Health system C-suites target productivity

Staffing and benefits costs continue to hamstring hospitals and health systems across the U.S.


Last year, staffing and benefits costs were up 11 percent and then grew another 7 percent year over year in the first quarter of 2023, according to Moody's Investor Services. Executive teams are examining many tactics to cut costs and retain needed services. Some are focused on staff retention and reducing contractors, while others are turning to layoffs and cutting services.

A less painful option is out there: increased productivity.

More productive teams are typically more engaged with the organization's mission and more satisfied with their work. It seems simple, but scaled to an entire healthcare organization, increasing productivity becomes complex.

Jim Heilsberg, CFO of Tri-State Memorial Hospital and Medical Campus in Clarkston, Wash., told Becker's increasing productivity and efficiency is a central part of the hospital's labor cost reduction strategy.

"We have reviewed and will likely be investing in data tools that will allow for improved efficiency based on comparison to other data benchmarks," he said. "We intend to use that data to allow departments to improve productivity with current and new system tools to be implemented."

The executive team at Tri-State Memorial plans to examine workflow improvement for both operational and clinical areas for staff to become more efficient and "do more with less." They are playing the long game to thrive in the coming years.

"In all efforts, any efficiencies found and realized are intended to be capitalized on to reduce costs over time," he said.

But increasing productivity without thoughtful attention to burnout is a recipe for disaster. Productivity initiatives should be coupled with the right focus and technology to support team members, particularly clinicians, to avoid burnout and worsen the problem.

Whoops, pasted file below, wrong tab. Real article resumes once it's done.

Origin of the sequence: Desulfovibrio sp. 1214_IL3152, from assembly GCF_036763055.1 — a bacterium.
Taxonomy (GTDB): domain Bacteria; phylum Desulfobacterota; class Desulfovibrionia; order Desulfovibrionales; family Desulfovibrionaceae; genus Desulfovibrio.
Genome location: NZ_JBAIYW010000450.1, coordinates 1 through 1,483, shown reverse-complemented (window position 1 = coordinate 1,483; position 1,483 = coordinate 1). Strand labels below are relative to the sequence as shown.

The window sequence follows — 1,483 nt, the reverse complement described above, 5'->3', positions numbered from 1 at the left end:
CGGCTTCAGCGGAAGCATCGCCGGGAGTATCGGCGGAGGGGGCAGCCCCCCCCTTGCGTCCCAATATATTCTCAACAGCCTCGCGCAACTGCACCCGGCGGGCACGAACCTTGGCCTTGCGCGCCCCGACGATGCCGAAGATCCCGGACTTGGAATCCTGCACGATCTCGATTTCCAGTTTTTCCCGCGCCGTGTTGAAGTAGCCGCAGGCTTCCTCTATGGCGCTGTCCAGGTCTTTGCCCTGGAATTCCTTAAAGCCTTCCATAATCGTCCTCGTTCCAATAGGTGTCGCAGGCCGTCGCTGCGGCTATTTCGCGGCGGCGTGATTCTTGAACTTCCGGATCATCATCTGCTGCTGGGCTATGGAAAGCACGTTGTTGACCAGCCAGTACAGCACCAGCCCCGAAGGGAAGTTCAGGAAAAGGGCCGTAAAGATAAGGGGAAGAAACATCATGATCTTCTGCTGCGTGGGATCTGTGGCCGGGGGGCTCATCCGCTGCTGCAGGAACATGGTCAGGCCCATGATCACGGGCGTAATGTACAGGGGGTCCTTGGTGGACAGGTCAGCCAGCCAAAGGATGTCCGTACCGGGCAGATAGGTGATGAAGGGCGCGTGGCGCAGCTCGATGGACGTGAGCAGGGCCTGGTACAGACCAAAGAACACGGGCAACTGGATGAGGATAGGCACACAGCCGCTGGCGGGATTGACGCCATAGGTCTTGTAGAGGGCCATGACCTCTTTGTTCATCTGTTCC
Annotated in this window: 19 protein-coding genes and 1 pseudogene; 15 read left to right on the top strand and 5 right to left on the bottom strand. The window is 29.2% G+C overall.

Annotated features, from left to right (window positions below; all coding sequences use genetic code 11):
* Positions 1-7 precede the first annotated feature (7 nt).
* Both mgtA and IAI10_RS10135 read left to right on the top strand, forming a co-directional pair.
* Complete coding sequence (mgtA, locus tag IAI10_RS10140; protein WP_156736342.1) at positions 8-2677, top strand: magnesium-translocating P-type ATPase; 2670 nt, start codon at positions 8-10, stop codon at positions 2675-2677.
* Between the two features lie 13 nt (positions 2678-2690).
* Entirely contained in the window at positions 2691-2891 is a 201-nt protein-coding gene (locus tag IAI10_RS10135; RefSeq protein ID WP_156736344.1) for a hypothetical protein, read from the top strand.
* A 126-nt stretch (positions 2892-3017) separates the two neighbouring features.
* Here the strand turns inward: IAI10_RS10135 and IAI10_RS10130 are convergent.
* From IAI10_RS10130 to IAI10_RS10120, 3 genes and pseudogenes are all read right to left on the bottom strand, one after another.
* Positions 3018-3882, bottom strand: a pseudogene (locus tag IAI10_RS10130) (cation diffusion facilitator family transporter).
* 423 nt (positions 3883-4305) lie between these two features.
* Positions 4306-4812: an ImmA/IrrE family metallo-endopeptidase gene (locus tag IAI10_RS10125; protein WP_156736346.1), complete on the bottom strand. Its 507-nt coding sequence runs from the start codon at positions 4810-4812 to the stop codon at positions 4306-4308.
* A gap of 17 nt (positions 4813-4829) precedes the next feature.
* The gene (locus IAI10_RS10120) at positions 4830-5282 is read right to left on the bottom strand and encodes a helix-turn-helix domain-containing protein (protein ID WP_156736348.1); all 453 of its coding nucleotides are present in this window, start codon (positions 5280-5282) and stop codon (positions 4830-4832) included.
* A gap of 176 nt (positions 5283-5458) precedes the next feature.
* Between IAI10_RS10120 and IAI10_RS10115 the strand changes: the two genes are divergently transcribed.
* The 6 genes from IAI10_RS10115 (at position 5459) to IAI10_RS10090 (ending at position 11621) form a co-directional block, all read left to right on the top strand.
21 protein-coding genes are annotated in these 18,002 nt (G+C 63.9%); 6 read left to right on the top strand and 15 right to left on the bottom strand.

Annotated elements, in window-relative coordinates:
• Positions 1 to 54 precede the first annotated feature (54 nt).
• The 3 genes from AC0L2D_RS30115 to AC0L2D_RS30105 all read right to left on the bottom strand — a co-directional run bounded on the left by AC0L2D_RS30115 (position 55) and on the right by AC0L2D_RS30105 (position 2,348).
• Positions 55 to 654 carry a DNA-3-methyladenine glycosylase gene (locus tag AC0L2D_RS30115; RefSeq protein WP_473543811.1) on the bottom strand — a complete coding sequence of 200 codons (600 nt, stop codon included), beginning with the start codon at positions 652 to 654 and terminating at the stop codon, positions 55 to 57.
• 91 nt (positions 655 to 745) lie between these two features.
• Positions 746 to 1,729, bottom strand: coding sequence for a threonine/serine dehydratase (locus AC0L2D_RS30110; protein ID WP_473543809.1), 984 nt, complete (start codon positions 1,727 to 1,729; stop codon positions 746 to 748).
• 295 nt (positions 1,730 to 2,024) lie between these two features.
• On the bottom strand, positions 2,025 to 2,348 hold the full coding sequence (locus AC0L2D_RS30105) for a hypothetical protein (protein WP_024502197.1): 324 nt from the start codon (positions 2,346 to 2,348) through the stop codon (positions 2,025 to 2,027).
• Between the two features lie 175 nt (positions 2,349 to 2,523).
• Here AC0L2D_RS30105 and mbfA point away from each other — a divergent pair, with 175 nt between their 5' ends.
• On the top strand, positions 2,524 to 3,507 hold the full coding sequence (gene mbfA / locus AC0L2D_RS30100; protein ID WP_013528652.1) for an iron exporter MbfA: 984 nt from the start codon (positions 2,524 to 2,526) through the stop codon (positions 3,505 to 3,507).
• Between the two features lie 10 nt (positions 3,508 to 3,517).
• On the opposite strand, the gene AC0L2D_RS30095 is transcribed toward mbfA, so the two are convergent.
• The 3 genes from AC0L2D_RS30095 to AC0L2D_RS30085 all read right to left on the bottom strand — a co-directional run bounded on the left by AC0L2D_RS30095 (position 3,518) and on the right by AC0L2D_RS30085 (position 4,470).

"We are managing the cost of physician labor and reducing provider burnout by focusing on physician productivity using AI (augmented intelligence, not artificial intelligence) to reduce low-value work and time-consuming tasks," said David Lubarsky, CEO and vice chancellor of human health sciences at UC Davis Health in Sacramento, Calif. "Non-productive tasks for a doctor include data entry, scrolling through screens, answering inbox messages, coding visit activities, and carefully reviewing images with no findings."

Mr. Lubarsky said those tasks are handled by other care team members and AI assistance instead of outsourcing. Since enacting the change, he said UC Davis Health has seen higher revenue per encounter and lower total cost of care.

Sunil Dadlani, executive vice president and chief information and digital officer at Atlantic Health System in Morristown, N.J., is also working with his team to deploy workforce management software and predictive analytics to optimize staffing needs, reduce unnecessary labor costs and improve productivity.

"We are accelerating our efforts in utilizing hyper-intelligent automation process improvement to enhance productivity and reduce labor requirements," he told Becker's. "Implementing digital health solutions and telemedicine platforms is also improving care delivery efficiency and decreasing the need for labor-intensive tasks. Investing in team member training programs, encouraging cross-training and multi-skilling, and promoting continuous learning and professional development can enhance workforce flexibility and effectiveness."

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